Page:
WASHINGTON HEIGHTS — Kenneth Ramkisson has lived in the same dim apartment for the past 30 years. It’s in decent shape, with most things tidily tucked away. But he said it has some persistent problems.
There’s a gash in the plaster behind his stove, which has become a gateway for rodents. His kitchen electrical socket does not work. And his sink produces water at a dribble because of problems with pressure.
Ramkisson, 71, is among the tenants in the 26 apartment units at 566 W. 190th St. who invited inspectors from the Department of Housing and Community Renewal and the Housing Preservation and Development to take a tour of their building Wednesday in hopes it doesn't fall through the cracks during the foreclosure process.
"It's been this way a long time and we try to tell them but they just say, OK and OK and take forever, and then just put a little plaster on. You really have to call and call and call and that's not fair," Altagracia Paulino, 62, who has lived in the building for three decades.
The tenants have been taking steps to protect themselves ever since building owner Vantage Properties, which also owns 16 other apartment buildings in the neighborhood, was foreclosed upon, according to advocates.
Ireland’s Anglo Irish Bank gave Vantage a loan to buy its buildings several years ago, but the bank had its own financial troubles and sold the debt to Lone Star Capital, a Texas-based financial firm, according to the Real Deal. Then, earlier this year, Lone Star began foreclosure proceedings on Vantage’s Washington Heights properties including 566 W. 190th, advocates said.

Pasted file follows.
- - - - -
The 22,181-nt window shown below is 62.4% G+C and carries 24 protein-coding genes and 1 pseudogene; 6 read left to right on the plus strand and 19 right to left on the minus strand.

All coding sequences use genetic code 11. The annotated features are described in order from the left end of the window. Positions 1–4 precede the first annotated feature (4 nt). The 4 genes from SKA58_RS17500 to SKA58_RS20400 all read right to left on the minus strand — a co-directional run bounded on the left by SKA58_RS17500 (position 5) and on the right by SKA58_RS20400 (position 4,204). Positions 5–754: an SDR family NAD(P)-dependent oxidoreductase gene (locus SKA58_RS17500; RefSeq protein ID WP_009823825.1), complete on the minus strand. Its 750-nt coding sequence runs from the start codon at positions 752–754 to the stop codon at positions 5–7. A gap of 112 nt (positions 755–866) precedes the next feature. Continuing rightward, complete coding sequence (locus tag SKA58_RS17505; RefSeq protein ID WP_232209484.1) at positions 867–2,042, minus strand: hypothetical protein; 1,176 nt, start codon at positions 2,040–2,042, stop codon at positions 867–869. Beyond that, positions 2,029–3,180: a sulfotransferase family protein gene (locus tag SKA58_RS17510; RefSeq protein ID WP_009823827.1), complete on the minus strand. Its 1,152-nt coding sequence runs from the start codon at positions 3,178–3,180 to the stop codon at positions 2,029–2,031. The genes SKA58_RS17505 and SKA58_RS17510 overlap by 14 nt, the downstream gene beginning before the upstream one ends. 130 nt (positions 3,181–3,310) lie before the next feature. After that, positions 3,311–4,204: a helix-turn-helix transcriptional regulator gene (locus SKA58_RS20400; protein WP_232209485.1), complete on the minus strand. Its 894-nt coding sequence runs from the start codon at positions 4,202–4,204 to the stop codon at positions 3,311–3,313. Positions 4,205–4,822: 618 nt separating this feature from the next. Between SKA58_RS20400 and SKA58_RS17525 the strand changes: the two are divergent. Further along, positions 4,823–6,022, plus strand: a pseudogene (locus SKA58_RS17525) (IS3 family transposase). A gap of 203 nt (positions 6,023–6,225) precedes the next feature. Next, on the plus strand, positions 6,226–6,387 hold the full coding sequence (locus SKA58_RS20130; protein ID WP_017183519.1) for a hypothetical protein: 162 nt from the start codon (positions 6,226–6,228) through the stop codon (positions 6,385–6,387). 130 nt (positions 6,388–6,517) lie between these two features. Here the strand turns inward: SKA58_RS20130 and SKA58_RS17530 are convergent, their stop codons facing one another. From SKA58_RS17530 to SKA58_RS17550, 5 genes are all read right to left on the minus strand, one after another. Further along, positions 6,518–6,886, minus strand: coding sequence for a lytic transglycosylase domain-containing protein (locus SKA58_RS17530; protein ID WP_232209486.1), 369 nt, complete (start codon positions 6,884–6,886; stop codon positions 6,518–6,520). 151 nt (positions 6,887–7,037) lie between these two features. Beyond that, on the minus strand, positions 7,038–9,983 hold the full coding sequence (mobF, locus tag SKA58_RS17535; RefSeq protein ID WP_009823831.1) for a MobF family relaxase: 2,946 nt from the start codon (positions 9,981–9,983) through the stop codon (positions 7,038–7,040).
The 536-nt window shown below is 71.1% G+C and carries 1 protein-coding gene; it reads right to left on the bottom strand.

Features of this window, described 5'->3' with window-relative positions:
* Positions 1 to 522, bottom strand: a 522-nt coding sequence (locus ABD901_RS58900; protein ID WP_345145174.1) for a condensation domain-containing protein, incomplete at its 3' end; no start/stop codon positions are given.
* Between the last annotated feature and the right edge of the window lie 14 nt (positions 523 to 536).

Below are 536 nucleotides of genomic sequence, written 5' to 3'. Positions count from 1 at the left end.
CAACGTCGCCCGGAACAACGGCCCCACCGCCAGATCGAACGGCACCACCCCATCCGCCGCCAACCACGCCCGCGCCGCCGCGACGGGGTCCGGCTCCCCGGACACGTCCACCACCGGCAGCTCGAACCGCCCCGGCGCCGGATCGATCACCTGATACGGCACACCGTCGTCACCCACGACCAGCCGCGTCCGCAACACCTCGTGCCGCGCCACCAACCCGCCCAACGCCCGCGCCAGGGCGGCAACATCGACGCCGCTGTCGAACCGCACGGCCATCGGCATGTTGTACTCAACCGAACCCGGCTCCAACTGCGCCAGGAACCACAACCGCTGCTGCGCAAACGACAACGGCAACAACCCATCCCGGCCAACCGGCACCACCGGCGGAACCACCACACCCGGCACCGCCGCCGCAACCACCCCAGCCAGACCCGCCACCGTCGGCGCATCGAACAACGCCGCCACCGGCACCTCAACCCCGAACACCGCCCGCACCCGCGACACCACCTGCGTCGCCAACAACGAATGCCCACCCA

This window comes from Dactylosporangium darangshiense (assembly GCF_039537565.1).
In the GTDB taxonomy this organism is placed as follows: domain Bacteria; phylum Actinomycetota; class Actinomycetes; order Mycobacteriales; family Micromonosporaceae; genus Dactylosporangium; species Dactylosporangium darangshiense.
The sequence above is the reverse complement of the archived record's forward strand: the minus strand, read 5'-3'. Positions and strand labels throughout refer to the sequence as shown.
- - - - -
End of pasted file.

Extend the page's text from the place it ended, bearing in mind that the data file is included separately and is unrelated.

Tenants there and at other Vantage buildings immediately began banding together to ensure their needs will still be met during the foreclosure process, according to Dan DeSloover of the Urban Homesteading Assistance Board, a housing rights advocacy organization that has been working closely with the tenants in the Vantage properties since April.
On Wednesday, inspectors toured a handful of apartments in the building, noting mold, holes in the walls, unhinged windows, missing fire alarms, gas leaks, and faulty electrical wiring.
The Department of Buildings has no open violations listed at the building.
“The buildings aren’t in the worst condition, but people are concerned they will worsen,” DeSloover said “The things that are happening here, you’ll see across the Vantage portfolio.”
“When we started organizing with the buildings, the first thing we were saying was, ‘Reach out to elected officials and make this their priority,’” DeSloover said. “They’ll hold these new owner’s feet to the fire and make sure repairs are done.”
City Councilman Ydanis Rodriguez, whose district includes the properties and who was among the politicians who joined the tour, said “The goal is to have all 16 sites inspected so that the 1,500 residents of these buildings can enjoy quality of life and peace of mind.”
“We are here to make certain that tenants are not living in conditions that put them at risk," he added.
So far, seven of the Vantage properties have tenants associations. DeSloover said all the others will establish their own soon.
The goal is to keep pressure on Lone Star and see if there is room for the tenants to have a seat at the table, if not a driving role, in the foreclosure process,” DeSloover added.
Efforts to improve the conditions of the apartments have already made a difference. When the inspector emerged from Ramkisson’s apartment, he said, “I’ve got to call ConEd to deal with this gas leak in here.”
Moments later a superintendent came up and turned off his gas line to make repairs.
“It’s a very good thing,” Ramkisson said.